The £28bn Question

Posted in: Comment, News and Updates

Whilst I’ve not been obsessing about the £28bn that the Labour Party promised to borrow to invest in green matters every year in the next parliament, I’ve been trying to keep track of it; just as I’ve been wondering what it would be spent on. The sum has been vanishing before our eyes.  First it was revised to become £28 billion in the last year of the next parliament, and then the pledge was dropped and instead we now have £4.7 billion a year being spent on green investment.  Such a trifling sum, not even £100 per head, has been condemned by eco-NGOs.

The £28bn figure was conjured up by Ed Miliband when interest rates hovered around 0%, so it's perfectly understandable why the idea has been abandoned now that rates involve real numbers.  The Party made a complete horlicks of explaining all this.

But the "spent on what?" question lingers.  The habit of dreaming up a sum without knowing what it might be spent on gives economic planning a bad name.  Governments (and oppositions) are not subject to the financial disciplines that ordinary folk are.  Short of forging or thieving, we can't magic up money or borrow for somebody else to refund at some future point.

Philip Collins, writing in The Times, says this:

"The trouble with £28 billion is that the Labour Party does not control what it means. Delve into the policy documents — and who doesn’t like to spend their weekends researching Labour’s green proposals? — and you will discover that Labour has plans for home insulation (£6 billion), eight gigafactories (£2 billion), six clean steel plants (£3 billion), net-zero industrial clusters (£1 billion) and money as yet uncounted to establish GB Energy."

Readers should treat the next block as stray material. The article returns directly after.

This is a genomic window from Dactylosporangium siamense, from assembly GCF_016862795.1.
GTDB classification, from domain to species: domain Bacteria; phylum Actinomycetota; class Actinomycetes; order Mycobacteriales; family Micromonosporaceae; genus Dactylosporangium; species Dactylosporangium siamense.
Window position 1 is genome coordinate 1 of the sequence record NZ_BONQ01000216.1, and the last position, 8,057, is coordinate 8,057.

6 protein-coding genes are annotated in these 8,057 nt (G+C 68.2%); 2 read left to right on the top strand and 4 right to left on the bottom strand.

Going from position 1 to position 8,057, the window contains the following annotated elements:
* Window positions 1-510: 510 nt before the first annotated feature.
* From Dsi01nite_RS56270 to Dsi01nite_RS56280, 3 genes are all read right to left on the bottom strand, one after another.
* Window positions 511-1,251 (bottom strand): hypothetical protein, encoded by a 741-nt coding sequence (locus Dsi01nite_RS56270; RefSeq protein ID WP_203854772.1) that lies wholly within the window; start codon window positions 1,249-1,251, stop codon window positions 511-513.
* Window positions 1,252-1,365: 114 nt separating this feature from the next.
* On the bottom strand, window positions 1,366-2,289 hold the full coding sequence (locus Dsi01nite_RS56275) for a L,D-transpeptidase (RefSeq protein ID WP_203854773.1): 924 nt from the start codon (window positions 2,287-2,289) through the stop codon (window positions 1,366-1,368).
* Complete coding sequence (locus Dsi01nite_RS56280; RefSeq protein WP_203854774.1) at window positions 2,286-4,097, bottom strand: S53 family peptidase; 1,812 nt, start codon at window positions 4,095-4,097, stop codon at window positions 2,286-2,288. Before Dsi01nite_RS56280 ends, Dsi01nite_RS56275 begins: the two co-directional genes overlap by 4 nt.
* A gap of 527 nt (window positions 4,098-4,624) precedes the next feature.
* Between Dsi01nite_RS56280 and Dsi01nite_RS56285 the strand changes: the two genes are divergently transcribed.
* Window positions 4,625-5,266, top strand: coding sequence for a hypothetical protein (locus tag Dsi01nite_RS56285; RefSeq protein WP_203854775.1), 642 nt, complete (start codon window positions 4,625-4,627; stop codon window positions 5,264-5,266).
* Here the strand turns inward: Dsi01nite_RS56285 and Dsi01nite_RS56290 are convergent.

This does not add up to 28 x 5 (or so).  As such the £28bn with next to no clarity looks more like a millstone than a set of milestones.

Labour’s decarbonisation plans can be found in ‘Make Britain a Clean Energy Superpower’. Labour says it wants to quadruple offshore wind, double onshore wind by 2030, and triple solar capacity

Its 'Green Prosperity Plan' for the UK includes:

  • Cut household energy bills by up to £1400 a year, insulating millions of homes and building cheaper, cleaner power across the country
  • Save businesses £53bn in energy bills up to 2030, making British industry more competitive and lowering prices for consumers
  • Create hundreds of thousands of good new jobs, for plumbers, electricians, engineers and technicians across Britain as Labour invests in the industries of the future

And there is much more detail about the various bits of the UK.  I'd never heard of this document before I began to research this post.  It's all been £28bn, £28bn, £28bn, until it wasn't.

With £28bn now being dumped, attention is now being focused on its commitment to decarbonise the electricity grid by 2030, an issue that Ross Clark explores in The Spectator.

As decarbonisation on this timescale is widely agreed to be quite impossible, how long will it take to dump this policy as well, even though the public's not really heard of it.

Posted in: Comment, News and Updates


  • (we won't publish this)

Write a response

  • Always fascinating to look at how policy wonks think to resolve environmental issues. It's the trying to solve the problem with the same thinking that created the problem (nod to Einstein quote). I like Daniel Quinn's observation from 'Beyond Civilization': "Old Minds think: How do we stop these bad things from happening?
    If it didn’t work last year, let’s do more of it this year (and throw more money at it - if we have it?). New Minds think: How do we make things the way we want them to be? It if didn’t work last year, let’s do something else this year."